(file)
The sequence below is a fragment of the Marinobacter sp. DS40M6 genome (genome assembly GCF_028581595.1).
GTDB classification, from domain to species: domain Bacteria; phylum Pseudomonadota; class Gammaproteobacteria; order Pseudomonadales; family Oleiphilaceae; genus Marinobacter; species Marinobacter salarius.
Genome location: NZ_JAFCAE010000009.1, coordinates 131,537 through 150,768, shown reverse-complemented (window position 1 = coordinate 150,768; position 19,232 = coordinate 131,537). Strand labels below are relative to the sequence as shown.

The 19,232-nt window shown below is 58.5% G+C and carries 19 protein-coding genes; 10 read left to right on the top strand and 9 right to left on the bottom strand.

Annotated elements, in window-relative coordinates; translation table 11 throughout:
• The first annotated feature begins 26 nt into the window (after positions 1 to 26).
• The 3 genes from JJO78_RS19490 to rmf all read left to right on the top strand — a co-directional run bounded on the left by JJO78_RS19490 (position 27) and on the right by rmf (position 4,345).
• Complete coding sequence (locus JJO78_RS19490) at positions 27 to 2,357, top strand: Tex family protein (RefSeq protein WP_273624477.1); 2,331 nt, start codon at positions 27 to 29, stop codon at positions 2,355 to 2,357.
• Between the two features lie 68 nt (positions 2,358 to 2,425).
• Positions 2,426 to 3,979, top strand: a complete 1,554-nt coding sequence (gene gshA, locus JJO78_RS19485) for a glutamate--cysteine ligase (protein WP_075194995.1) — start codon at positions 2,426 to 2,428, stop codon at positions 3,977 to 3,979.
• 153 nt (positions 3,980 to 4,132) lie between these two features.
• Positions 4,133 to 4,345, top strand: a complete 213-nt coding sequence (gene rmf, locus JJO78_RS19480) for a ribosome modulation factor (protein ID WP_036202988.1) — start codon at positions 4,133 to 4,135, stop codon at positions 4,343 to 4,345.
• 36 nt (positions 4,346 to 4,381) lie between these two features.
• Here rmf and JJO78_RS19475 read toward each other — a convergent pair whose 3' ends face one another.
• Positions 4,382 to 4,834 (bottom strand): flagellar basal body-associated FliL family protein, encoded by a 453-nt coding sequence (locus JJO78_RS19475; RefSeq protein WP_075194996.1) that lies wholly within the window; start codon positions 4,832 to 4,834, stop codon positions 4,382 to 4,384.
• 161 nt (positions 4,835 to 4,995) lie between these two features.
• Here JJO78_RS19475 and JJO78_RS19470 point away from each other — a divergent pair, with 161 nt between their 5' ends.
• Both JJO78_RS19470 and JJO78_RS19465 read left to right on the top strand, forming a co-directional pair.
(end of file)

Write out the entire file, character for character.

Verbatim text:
The sequence below is a fragment of the Marinobacter sp. DS40M6 genome (genome assembly GCF_028581595.1).
GTDB classification, from domain to species: domain Bacteria; phylum Pseudomonadota; class Gammaproteobacteria; order Pseudomonadales; family Oleiphilaceae; genus Marinobacter; species Marinobacter salarius.
Genome location: NZ_JAFCAE010000009.1, coordinates 131,537 through 150,768, shown reverse-complemented (window position 1 = coordinate 150,768; position 19,232 = coordinate 131,537). Strand labels below are relative to the sequence as shown.

The 19,232-nt window shown below is 58.5% G+C and carries 19 protein-coding genes; 10 read left to right on the top strand and 9 right to left on the bottom strand.

Annotated elements, in window-relative coordinates; translation table 11 throughout:
• The first annotated feature begins 26 nt into the window (after positions 1 to 26).
• The 3 genes from JJO78_RS19490 to rmf all read left to right on the top strand — a co-directional run bounded on the left by JJO78_RS19490 (position 27) and on the right by rmf (position 4,345).
• Complete coding sequence (locus JJO78_RS19490) at positions 27 to 2,357, top strand: Tex family protein (RefSeq protein WP_273624477.1); 2,331 nt, start codon at positions 27 to 29, stop codon at positions 2,355 to 2,357.
• Between the two features lie 68 nt (positions 2,358 to 2,425).
• Positions 2,426 to 3,979, top strand: a complete 1,554-nt coding sequence (gene gshA, locus JJO78_RS19485) for a glutamate--cysteine ligase (protein WP_075194995.1) — start codon at positions 2,426 to 2,428, stop codon at positions 3,977 to 3,979.
• 153 nt (positions 3,980 to 4,132) lie between these two features.
• Positions 4,133 to 4,345, top strand: a complete 213-nt coding sequence (gene rmf, locus JJO78_RS19480) for a ribosome modulation factor (protein ID WP_036202988.1) — start codon at positions 4,133 to 4,135, stop codon at positions 4,343 to 4,345.
• 36 nt (positions 4,346 to 4,381) lie between these two features.
• Here rmf and JJO78_RS19475 read toward each other — a convergent pair whose 3' ends face one another.
• Positions 4,382 to 4,834 (bottom strand): flagellar basal body-associated FliL family protein, encoded by a 453-nt coding sequence (locus JJO78_RS19475; RefSeq protein WP_075194996.1) that lies wholly within the window; start codon positions 4,832 to 4,834, stop codon positions 4,382 to 4,384.
• 161 nt (positions 4,835 to 4,995) lie between these two features.
• Here JJO78_RS19475 and JJO78_RS19470 point away from each other — a divergent pair, with 161 nt between their 5' ends.
• Both JJO78_RS19470 and JJO78_RS19465 read left to right on the top strand, forming a co-directional pair.